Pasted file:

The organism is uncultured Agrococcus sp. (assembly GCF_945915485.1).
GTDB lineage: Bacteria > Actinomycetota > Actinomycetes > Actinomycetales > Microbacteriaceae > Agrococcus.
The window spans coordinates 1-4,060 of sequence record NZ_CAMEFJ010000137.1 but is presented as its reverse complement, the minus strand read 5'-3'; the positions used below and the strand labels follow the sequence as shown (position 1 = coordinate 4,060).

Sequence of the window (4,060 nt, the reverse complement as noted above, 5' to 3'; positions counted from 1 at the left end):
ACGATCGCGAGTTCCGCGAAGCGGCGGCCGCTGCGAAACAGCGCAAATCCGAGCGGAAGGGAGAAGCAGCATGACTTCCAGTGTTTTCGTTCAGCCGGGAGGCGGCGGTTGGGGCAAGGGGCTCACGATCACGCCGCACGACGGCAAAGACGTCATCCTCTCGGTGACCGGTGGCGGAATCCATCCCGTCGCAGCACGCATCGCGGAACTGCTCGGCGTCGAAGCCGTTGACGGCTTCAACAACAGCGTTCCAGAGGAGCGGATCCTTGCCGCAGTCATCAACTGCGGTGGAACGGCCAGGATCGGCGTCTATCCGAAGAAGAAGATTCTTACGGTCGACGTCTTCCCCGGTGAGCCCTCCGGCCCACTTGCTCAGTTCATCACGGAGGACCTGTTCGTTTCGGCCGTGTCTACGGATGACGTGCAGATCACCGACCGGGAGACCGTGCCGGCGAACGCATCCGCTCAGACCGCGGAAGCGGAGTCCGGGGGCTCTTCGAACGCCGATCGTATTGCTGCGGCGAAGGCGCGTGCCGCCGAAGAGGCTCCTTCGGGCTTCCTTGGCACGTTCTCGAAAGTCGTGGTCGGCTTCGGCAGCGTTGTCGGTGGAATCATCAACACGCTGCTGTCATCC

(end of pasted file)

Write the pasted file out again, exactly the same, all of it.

The organism is uncultured Agrococcus sp. (assembly GCF_945915485.1).
GTDB lineage: Bacteria > Actinomycetota > Actinomycetes > Actinomycetales > Microbacteriaceae > Agrococcus.
The window spans coordinates 1-4,060 of sequence record NZ_CAMEFJ010000137.1 but is presented as its reverse complement, the minus strand read 5'-3'; the positions used below and the strand labels follow the sequence as shown (position 1 = coordinate 4,060).

Sequence of the window (4,060 nt, the reverse complement as noted above, 5' to 3'; positions counted from 1 at the left end):
ACGATCGCGAGTTCCGCGAAGCGGCGGCCGCTGCGAAACAGCGCAAATCCGAGCGGAAGGGAGAAGCAGCATGACTTCCAGTGTTTTCGTTCAGCCGGGAGGCGGCGGTTGGGGCAAGGGGCTCACGATCACGCCGCACGACGGCAAAGACGTCATCCTCTCGGTGACCGGTGGCGGAATCCATCCCGTCGCAGCACGCATCGCGGAACTGCTCGGCGTCGAAGCCGTTGACGGCTTCAACAACAGCGTTCCAGAGGAGCGGATCCTTGCCGCAGTCATCAACTGCGGTGGAACGGCCAGGATCGGCGTCTATCCGAAGAAGAAGATTCTTACGGTCGACGTCTTCCCCGGTGAGCCCTCCGGCCCACTTGCTCAGTTCATCACGGAGGACCTGTTCGTTTCGGCCGTGTCTACGGATGACGTGCAGATCACCGACCGGGAGACCGTGCCGGCGAACGCATCCGCTCAGACCGCGGAAGCGGAGTCCGGGGGCTCTTCGAACGCCGATCGTATTGCTGCGGCGAAGGCGCGTGCCGCCGAAGAGGCTCCTTCGGGCTTCCTTGGCACGTTCTCGAAAGTCGTGGTCGGCTTCGGCAGCGTTGTCGGTGGAATCATCAACACGCTGCTGTCATCC